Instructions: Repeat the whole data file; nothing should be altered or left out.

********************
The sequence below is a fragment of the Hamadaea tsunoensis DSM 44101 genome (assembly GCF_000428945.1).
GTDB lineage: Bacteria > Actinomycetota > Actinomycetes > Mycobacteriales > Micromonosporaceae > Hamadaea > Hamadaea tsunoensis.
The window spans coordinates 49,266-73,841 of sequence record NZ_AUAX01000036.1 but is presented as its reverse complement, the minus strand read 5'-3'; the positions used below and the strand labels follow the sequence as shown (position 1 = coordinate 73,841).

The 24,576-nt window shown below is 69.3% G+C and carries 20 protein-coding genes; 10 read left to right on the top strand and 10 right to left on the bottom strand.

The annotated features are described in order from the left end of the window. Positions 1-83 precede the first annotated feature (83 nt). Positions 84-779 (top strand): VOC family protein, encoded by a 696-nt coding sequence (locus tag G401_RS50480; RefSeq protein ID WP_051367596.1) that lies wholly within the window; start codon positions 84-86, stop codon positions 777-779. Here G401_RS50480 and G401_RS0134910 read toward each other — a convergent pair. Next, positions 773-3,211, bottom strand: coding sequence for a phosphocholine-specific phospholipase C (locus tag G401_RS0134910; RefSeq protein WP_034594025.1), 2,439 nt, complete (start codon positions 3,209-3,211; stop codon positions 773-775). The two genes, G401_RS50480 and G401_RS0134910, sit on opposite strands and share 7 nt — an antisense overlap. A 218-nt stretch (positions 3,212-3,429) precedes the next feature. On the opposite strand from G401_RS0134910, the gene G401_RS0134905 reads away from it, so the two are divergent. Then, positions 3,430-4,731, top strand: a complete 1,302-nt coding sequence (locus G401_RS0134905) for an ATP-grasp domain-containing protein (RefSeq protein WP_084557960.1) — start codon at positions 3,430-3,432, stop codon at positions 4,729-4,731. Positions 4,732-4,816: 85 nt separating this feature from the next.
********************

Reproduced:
The sequence below is a fragment of the Hamadaea tsunoensis DSM 44101 genome (assembly GCF_000428945.1).
GTDB lineage: Bacteria > Actinomycetota > Actinomycetes > Mycobacteriales > Micromonosporaceae > Hamadaea > Hamadaea tsunoensis.
The window spans coordinates 49,266-73,841 of sequence record NZ_AUAX01000036.1 but is presented as its reverse complement, the minus strand read 5'-3'; the positions used below and the strand labels follow the sequence as shown (position 1 = coordinate 73,841).

The 24,576-nt window shown below is 69.3% G+C and carries 20 protein-coding genes; 10 read left to right on the top strand and 10 right to left on the bottom strand.

The annotated features are described in order from the left end of the window. Positions 1-83 precede the first annotated feature (83 nt). Positions 84-779 (top strand): VOC family protein, encoded by a 696-nt coding sequence (locus tag G401_RS50480; RefSeq protein ID WP_051367596.1) that lies wholly within the window; start codon positions 84-86, stop codon positions 777-779. Here G401_RS50480 and G401_RS0134910 read toward each other — a convergent pair. Next, positions 773-3,211, bottom strand: coding sequence for a phosphocholine-specific phospholipase C (locus tag G401_RS0134910; RefSeq protein WP_034594025.1), 2,439 nt, complete (start codon positions 3,209-3,211; stop codon positions 773-775). The two genes, G401_RS50480 and G401_RS0134910, sit on opposite strands and share 7 nt — an antisense overlap. A 218-nt stretch (positions 3,212-3,429) precedes the next feature. On the opposite strand from G401_RS0134910, the gene G401_RS0134905 reads away from it, so the two are divergent. Then, positions 3,430-4,731, top strand: a complete 1,302-nt coding sequence (locus G401_RS0134905) for an ATP-grasp domain-containing protein (RefSeq protein WP_084557960.1) — start codon at positions 3,430-3,432, stop codon at positions 4,729-4,731. Positions 4,732-4,816: 85 nt separating this feature from the next.